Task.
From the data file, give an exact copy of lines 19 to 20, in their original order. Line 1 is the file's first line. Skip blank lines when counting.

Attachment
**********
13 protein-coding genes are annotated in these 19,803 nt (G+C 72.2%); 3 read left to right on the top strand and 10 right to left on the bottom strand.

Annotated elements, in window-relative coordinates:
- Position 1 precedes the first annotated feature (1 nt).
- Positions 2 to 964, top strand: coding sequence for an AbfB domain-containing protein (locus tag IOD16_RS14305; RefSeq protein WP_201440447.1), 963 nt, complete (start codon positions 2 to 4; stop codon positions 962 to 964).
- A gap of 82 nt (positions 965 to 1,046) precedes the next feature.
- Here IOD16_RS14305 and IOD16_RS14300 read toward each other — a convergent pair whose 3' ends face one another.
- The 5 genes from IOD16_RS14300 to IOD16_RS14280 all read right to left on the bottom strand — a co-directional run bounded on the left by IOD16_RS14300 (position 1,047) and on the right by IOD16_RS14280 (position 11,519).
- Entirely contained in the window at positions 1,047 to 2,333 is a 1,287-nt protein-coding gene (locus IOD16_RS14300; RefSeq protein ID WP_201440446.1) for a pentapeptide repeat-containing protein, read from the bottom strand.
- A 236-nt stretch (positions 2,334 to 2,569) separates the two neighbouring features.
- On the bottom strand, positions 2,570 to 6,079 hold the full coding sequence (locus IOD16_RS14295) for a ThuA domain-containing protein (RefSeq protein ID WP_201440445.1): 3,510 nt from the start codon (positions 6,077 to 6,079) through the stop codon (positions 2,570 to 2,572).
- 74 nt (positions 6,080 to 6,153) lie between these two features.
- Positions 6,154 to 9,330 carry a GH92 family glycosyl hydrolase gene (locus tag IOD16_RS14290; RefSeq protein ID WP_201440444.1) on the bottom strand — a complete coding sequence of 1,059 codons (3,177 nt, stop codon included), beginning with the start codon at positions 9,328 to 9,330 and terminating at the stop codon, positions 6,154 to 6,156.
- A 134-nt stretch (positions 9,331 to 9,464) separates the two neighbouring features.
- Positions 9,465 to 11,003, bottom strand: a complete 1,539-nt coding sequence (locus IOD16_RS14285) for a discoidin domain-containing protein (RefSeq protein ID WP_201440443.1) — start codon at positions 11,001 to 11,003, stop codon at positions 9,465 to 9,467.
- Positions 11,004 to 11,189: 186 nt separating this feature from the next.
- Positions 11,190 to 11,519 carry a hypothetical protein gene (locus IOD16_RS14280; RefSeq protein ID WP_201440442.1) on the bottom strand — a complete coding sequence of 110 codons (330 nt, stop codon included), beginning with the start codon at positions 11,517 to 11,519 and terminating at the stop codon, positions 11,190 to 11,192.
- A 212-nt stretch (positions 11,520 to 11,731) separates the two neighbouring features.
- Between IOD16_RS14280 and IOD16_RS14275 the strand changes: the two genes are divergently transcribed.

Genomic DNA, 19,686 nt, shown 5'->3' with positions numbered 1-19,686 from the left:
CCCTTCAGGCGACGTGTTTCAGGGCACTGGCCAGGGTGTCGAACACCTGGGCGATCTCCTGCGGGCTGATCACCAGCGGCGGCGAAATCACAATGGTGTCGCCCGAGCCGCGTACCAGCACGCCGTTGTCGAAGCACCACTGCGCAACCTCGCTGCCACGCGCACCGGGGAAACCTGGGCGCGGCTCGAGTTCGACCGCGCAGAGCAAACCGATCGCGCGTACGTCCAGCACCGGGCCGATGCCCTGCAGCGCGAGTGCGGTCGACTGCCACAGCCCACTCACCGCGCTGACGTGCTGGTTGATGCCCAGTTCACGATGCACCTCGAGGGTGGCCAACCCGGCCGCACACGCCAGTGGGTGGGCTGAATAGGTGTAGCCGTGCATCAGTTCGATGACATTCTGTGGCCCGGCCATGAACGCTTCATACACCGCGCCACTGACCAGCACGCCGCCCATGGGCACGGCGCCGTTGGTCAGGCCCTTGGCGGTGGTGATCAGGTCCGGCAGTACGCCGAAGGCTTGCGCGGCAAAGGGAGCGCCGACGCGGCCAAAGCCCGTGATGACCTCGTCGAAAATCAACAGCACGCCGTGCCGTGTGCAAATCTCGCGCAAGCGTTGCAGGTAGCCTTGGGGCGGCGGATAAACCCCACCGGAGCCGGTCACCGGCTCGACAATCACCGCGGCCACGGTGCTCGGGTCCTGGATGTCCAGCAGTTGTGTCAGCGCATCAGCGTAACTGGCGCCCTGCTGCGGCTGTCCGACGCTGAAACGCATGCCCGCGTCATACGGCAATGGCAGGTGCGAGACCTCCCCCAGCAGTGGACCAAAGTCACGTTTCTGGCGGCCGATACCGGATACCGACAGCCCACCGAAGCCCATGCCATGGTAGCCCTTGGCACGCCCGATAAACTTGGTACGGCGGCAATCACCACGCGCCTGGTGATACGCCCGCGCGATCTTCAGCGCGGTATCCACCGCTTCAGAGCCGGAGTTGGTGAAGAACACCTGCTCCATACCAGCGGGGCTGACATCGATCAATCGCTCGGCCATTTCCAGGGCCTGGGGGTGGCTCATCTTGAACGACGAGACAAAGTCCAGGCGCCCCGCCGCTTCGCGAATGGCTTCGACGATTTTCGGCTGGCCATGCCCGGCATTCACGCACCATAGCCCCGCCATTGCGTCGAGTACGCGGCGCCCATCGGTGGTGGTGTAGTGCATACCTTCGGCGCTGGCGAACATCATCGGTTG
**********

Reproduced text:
Genomic DNA, 19,686 nt, shown 5'->3' with positions numbered 1-19,686 from the left:
CCCTTCAGGCGACGTGTTTCAGGGCACTGGCCAGGGTGTCGAACACCTGGGCGATCTCCTGCGGGCTGATCACCAGCGGCGGCGAAATCACAATGGTGTCGCCCGAGCCGCGTACCAGCACGCCGTTGTCGAAGCACCACTGCGCAACCTCGCTGCCACGCGCACCGGGGAAACCTGGGCGCGGCTCGAGTTCGACCGCGCAGAGCAAACCGATCGCGCGTACGTCCAGCACCGGGCCGATGCCCTGCAGCGCGAGTGCGGTCGACTGCCACAGCCCACTCACCGCGCTGACGTGCTGGTTGATGCCCAGTTCACGATGCACCTCGAGGGTGGCCAACCCGGCCGCACACGCCAGTGGGTGGGCTGAATAGGTGTAGCCGTGCATCAGTTCGATGACATTCTGTGGCCCGGCCATGAACGCTTCATACACCGCGCCACTGACCAGCACGCCGCCCATGGGCACGGCGCCGTTGGTCAGGCCCTTGGCGGTGGTGATCAGGTCCGGCAGTACGCCGAAGGCTTGCGCGGCAAAGGGAGCGCCGACGCGGCCAAAGCCCGTGATGACCTCGTCGAAAATCAACAGCACGCCGTGCCGTGTGCAAATCTCGCGCAAGCGTTGCAGGTAGCCTTGGGGCGGCGGATAAACCCCACCGGAGCCGGTCACCGGCTCGACAATCACCGCGGCCACGGTGCTCGGGTCCTGGATGTCCAGCAGTTGTGTCAGCGCATCAGCGTAACTGGCGCCCTGCTGCGGCTGTCCGACGCTGAAACGCATGCCCGCGTCATACGGCAATGGCAGGTGCGAGACCTCCCCCAGCAGTGGACCAAAGTCACGTTTCTGGCGGCCGATACCGGATACCGACAGCCCACCGAAGCCCATGCCATGGTAGCCCTTGGCACGCCCGATAAACTTGGTACGGCGGCAATCACCACGCGCCTGGTGATACGCCCGCGCGATCTTCAGCGCGGTATCCACCGCTTCAGAGCCGGAGTTGGTGAAGAACACCTGCTCCATACCAGCGGGGCTGACATCGATCAATCGCTCGGCCATTTCCAGGGCCTGGGGGTGGCTCATCTTGAACGACGAGACAAAGTCCAGGCGCCCCGCCGCTTCGCGAATGGCTTCGACGATTTTCGGCTGGCCATGCCCGGCATTCACGCACCATAGCCCCGCCATTGCGTCGAGTACGCGGCGCCCATCGGTGGTGGTGTAGTGCATACCTTCGGCGCTGGCGAACATCATCGGTTG